A Mechanic Falls bridge may be named after solo sailor who vanished 40 years ago

Mar. 5—Forty years ago, Bill Dunlop of Mechanic Falls sailed away from the Cook Islands in Polynesia, determined to complete a circumnavigation of the globe in his tiny, one-man sailboat named Wind's Will. Nobody ever saw him again.

However, the 43-year-old man who vanished in the summer of 1984 remains an inspiration.

The Legislature's Transportation Committee took steps Tuesday to ensure Dunlop's story will remain visible for generations to come by endorsing a proposal to rename a bridge in his hometown the Bill Dunlop Memorial Bridge.

The Elm Street span, which crosses the Little Androscoggin River, carries the unmemorable name of Bridge #2540. It is slated for an overhaul in 2025, officials said, which makes the renaming timely.

Rick Bennett, an Oxford Republican, who sponsored the measure, called Dunlop "an incredible adventurer and sailor" whose example still spurs people "to take adventures of their own."

The transportation panel unanimously agreed to back Bennett's bill, which had been endorsed by the Mechanic Falls Town Council and the town's historical society. It still needs the backing of the entire Legislature, but nobody expects any trouble passing the proposal.

Hailing Dunlop's "exploits and courage," Rep. Sawin Millet, a Waterford Republican, called the renaming of the bridge "long overdue."

"This has been a lifelong dream of mine," Kim Dunlop Davis, the sailor's only child, said.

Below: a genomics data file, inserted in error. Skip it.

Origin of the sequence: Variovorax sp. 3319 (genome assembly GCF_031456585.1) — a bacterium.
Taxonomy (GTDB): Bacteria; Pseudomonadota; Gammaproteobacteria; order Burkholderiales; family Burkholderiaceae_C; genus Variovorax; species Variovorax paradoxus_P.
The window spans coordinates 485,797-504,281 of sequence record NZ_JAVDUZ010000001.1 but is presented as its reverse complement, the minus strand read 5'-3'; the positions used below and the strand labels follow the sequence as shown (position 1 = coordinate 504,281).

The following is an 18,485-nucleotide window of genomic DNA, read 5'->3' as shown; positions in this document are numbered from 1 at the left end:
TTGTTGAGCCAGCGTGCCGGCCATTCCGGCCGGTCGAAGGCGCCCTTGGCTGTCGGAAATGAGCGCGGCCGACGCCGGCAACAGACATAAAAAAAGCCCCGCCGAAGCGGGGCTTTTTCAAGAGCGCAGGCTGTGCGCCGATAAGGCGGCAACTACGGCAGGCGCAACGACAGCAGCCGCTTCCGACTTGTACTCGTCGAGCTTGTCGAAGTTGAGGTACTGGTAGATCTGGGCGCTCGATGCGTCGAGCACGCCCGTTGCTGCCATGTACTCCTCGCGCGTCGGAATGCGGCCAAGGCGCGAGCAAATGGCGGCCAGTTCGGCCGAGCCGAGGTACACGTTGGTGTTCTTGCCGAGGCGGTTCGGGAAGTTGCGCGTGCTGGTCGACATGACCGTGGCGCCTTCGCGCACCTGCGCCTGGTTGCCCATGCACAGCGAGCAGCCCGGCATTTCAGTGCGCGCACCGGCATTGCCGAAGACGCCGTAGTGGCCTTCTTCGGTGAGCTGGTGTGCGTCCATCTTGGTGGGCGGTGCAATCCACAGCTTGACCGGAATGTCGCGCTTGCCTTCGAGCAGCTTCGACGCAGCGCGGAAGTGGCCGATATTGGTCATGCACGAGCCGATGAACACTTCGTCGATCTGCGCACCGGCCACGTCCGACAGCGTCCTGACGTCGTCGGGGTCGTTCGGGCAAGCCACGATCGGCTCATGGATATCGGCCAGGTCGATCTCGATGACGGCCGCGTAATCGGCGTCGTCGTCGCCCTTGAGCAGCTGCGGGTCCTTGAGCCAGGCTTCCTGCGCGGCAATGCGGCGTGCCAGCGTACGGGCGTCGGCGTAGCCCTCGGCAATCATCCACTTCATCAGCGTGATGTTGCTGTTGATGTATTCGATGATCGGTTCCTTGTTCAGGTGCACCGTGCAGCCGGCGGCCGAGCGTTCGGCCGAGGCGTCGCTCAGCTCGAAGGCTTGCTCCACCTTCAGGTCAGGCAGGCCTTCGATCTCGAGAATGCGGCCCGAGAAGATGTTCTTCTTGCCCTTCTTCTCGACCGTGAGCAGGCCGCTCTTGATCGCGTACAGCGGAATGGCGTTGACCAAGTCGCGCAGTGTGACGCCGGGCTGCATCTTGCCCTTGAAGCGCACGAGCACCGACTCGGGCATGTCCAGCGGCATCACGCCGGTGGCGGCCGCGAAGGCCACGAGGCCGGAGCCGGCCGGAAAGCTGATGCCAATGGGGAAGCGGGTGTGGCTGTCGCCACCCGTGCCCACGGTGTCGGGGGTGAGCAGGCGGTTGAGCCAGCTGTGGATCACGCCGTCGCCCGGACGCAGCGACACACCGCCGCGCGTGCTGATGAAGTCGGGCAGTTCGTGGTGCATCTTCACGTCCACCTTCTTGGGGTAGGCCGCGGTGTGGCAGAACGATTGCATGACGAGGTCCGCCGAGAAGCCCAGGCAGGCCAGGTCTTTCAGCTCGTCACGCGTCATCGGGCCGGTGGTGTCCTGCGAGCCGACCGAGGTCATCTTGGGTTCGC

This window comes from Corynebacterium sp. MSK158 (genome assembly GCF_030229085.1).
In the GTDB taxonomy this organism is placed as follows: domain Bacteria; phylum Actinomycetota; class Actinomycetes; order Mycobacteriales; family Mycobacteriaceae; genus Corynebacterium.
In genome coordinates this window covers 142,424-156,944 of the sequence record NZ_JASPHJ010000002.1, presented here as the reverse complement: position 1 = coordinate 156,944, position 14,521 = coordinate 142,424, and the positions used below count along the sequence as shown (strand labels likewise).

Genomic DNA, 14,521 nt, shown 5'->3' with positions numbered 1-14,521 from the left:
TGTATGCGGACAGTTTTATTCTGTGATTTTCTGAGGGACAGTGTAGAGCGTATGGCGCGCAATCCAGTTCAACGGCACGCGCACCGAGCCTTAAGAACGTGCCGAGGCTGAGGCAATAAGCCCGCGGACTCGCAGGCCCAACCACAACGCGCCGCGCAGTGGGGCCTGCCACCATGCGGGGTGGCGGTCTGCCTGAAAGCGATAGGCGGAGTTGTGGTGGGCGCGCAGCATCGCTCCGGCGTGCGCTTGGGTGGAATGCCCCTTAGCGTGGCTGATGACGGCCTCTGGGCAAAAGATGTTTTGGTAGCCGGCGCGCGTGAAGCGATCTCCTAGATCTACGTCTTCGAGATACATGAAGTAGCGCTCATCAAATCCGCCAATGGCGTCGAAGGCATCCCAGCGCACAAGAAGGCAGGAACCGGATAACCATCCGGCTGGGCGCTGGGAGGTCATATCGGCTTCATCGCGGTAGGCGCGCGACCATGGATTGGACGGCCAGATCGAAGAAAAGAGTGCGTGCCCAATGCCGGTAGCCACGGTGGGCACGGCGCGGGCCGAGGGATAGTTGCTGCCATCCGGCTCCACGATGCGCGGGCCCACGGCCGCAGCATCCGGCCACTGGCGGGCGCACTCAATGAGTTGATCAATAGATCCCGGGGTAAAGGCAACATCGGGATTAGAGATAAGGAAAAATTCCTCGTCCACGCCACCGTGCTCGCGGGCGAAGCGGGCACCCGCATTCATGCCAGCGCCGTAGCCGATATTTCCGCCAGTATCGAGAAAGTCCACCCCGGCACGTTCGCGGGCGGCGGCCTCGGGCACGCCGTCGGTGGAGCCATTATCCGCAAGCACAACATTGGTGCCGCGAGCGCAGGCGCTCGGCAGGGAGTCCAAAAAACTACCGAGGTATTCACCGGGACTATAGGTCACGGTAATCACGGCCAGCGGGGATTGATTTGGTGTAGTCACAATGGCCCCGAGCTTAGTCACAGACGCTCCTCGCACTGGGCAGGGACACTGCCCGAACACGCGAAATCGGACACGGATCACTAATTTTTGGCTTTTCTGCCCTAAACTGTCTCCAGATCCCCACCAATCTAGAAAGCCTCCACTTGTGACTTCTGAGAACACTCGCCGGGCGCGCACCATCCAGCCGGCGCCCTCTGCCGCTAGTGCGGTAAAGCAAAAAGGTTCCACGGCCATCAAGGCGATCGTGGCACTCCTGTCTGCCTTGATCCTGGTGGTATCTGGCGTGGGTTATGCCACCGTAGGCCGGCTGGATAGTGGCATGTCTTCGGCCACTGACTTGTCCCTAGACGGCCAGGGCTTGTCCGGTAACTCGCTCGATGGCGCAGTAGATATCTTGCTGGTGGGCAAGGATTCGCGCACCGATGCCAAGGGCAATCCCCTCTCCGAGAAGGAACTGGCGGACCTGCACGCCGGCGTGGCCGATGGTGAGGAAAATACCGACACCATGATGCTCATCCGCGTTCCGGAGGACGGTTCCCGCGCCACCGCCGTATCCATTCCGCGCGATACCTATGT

She said because her father's body was never recovered, the bridge will provide a place of remembrance. Davis said it is fitting that it will be beside flowing water.

Before setting out on his bid to go round the world, Dunlop made a successful solo crossing of the North Atlantic in his 9-foot-long boat as well as another trip through what reports of the era called "the dangerous Bermuda Triangle."

He set a world's record in 1982 for crossing the Atlantic in the smallest boat, taking 78 days to sail 3,400 miles from Portland's harbor to England.

The following year he set out again from Portland on what he expected would be a three-year voyage that would take him, after thousands of miles at sea, back to the same spot in Maine.

He got a long way, sailing south to the Panama Canal and then halfway across the Pacific Ocean in what Bennett described as "a boat a little larger than a bathtub."

But Wind's Will and its solo sailor disappeared after Dunlop left the Cook Islands on June 23, 1984, with the intention of reaching Australia about three months later. He never turned up.

It appears that his boat was probably swamped during a vicious storm just a few days after his departure in Polynesia, a time when the little vessel christened with water from Auburn's Taylor Pond was loaded down with supplies for the long crossing in the south Pacific.

A note washed up in Australia at the time, written on block letters, that hinted Dunlop might be stranded and starving on an isolated island. But no trace of him ever emerged.

He had, though, already achieved a certain measure of fame, at least in Maine.

A 1982 celebration in Mechanic Falls drew a big crowd, including the state's top politicians, and a parade that crossed Bridge #2540. Bennett said at the time some locals called the town Dunlopville in his honor.

"It is fitting that this bridge," Bennett said, "be renamed for such a remarkable man."

"It's an important part of Maine history," Sen. Brad Farrin, a Norridgewock Republican, said.

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